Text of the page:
| ΕΥΜΑΡΕΙ∆ΗΣ − ΑΛΚΙ∆ΑΜ ΚΛΕΟΜΕΝ||Triptolemos||113/2 B.C.|| 70 - 71|| 669 - 685|
| XΑΡΙΝΑΥΤΗΣ − ΑΡΙΣΤΕΑΣ|| Demeter with torches||112/1 B.C.|| 72 - 73|| 686 - 696|
| ΦΑΝΟΚΛΗΣ − ΑΠΟΛΛΩΝΙΟΣ|| Artemis with torch||111/0 B.C.|| 74 - 75|| 697 - 709|
| ΕΥΒΟΥΛΙ∆ΗΣ − ΑΓΑΘΟΚΛΗ|| Artemis with fawn||110/09 B.C.|| 76|| 710 - 713 |
| ΖΩΙΛΟΣ − ΕΥΑΝ∆ΡΟΣ||Bee||110/09 B.C.|| 76 - 77|| 713 - 722|
| ∆ΑΜΩΝ − ΣΩΣΙΚΡΑΤΗΣ|| Quiver and bow||109/08 B.C.|| 76 - 77|| 719 - 734|
| ΕΥΜΗΛΟΣ − ΚΑΛΛΙΦΩΝ || Tyche || 108/7 B.C.|| 80 - 81|| 729 - 748|
| ΗΡΑΚΛΕΙ∆ΗΣ − ΕΥΚΛΗΣ||Winged Tyche with amphora|| 107/6 B.C.||82|| 745 - 748|
| ΘΕΟ∆ΟΤΟΣ − ΚΛΕΟΦΑΝΗΣ|| No symbol|| 106/5 B.C.|| 83 - 84|| 759 - 776|
| ΗΡΑΚΛΕΙ∆ΗΣ − ΕΥΚΛΗΣ||Winged Tyche with amphora|| 105/4 B.C.|| 85 - 87|| 777 - 800|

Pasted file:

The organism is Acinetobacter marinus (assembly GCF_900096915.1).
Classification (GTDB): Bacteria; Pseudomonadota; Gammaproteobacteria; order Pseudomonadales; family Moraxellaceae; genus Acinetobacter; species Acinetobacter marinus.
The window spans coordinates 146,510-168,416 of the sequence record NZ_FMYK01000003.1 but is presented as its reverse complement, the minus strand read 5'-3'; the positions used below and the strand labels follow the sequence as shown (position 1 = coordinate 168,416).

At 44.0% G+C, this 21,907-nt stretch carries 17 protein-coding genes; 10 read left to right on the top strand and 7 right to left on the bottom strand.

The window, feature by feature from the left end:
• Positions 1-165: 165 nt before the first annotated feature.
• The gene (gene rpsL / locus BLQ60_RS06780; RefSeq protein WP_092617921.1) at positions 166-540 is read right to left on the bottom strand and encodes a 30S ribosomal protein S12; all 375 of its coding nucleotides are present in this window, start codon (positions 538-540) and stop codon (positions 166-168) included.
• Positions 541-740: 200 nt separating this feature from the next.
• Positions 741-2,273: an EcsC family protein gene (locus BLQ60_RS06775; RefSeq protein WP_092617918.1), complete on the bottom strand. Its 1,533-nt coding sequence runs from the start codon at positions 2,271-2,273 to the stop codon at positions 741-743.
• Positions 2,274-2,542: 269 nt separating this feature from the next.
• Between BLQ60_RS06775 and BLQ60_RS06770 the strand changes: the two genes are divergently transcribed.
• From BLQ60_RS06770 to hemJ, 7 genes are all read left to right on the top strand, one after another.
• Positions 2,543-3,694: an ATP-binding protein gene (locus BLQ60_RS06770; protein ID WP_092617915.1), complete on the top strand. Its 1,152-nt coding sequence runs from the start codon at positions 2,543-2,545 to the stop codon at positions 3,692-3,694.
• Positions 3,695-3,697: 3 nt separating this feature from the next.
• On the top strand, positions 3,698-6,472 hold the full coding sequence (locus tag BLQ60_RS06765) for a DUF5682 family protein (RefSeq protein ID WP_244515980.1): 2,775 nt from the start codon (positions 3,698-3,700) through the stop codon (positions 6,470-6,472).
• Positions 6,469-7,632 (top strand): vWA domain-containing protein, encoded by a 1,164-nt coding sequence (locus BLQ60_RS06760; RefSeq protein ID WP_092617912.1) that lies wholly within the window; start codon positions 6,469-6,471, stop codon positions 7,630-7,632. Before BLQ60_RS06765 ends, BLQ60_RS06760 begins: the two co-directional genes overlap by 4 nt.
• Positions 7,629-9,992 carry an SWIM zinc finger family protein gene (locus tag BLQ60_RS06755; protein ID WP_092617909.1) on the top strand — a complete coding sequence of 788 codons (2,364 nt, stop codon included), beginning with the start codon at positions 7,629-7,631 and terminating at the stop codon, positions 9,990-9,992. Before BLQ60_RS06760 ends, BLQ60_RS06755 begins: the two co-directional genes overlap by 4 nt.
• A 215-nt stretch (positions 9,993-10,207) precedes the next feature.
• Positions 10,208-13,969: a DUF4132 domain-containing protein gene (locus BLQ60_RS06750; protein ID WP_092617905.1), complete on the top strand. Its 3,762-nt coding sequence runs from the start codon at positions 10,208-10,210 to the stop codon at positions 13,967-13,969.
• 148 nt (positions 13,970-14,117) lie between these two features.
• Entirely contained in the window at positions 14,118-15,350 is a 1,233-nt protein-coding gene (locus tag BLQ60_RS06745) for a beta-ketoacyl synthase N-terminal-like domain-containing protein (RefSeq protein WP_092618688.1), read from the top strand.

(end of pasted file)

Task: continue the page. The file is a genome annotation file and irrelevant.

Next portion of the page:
| ΑΝ∆ΡΕΑΣ − ΧΑΡΙΝΑΥΤΗΣ|| Dionysos and Demeter|| 104/3 B.C.|| 88 - 89|| 797 - 811|
| ΙΚΕΣΙΟΣ − ΑΣΚΛΗΠΙΑ∆ΗΣ||Wreath|| 103/2 B.C.|| 90 || 812 - 822|
| ΤΙΜΟΣΤΡΑΤΟΣ − ΠΟΣΗΣ|| Dionysos with mask|| 102/1 B.C.|| 91 - 92|| 823 - 839|
| ΑΜΦΙΚΡΑΤΗΣ − ΕΠΙΣΤΡΑΤΟΣ|| Ears of grain|| 101/0 B.C.|| 93 - 94|| 833 - 853|
| ∆ΩΣΙΘΕΟΣ − ΧΑΡΙΑΣ||Tyche|| 100/99 B.C.|| 95 - 97|| 850 - 878|
| ∆ΗΜΗΤΡΙΟΣ − ΑΓΑΘΙΠΠΟΣ|| Caps of the Dioscuri|| 99/8 B.C.|| 98 - 102|| 879 - 928|
| ΝΙΚΗΤΗΣ − ∆ΙΟΝΥΣΙΟΣ||Gorgon-head|| 98/7 B.C.|| 103 - 105|| 929 - 962|
| ΑΠΡΙΣΤΙΩΝ − ΦΙΛΩΝ||Pegasus|| 97/6 B.C.|| 106 - 108|| 960 - 989|
| ΑΡΟΠΟΣ − ΜΝΑΣΑΓΟ|| Winged Agon|| 96/5 B.C.|| 109 - 111|| 990 - 1015|
| ΞΕΝΟΚΛΗΣ − ΑΡΜΟΞΕΝΟΣ|| Coiled serpent|| 95/4 B.C.|| 112 - 113|| 1014 - 1031|
| ΝΙΚΟΓΕΝΗΣ − ΚΑΛΛΙΜΑΧΟΣ||Hermes or no symbol||94/3 B.C.||114 - 115|| 1032 - 1049|
| ∆ΗΜΕΑΣ − ΕΡΜΟΚΛΗΣ||Headdress of Isis||93/2 B.C.||116 - 117|| 1050 - 1066|
| ΞΕΝΟΚΛΗΣ − ΑΡΜΟΞΕΝΟΣ|| Dolphin and trident|| 92/1 B.C.|| 118 - 121|| 1066 - 1109|
|ΞΕΝΟΚΛΗΣ − ΑΡΜΟΞΕΝΟΣ||Roma|| 90/89 B.C.|| 122 - 123|| 1110 - 1124|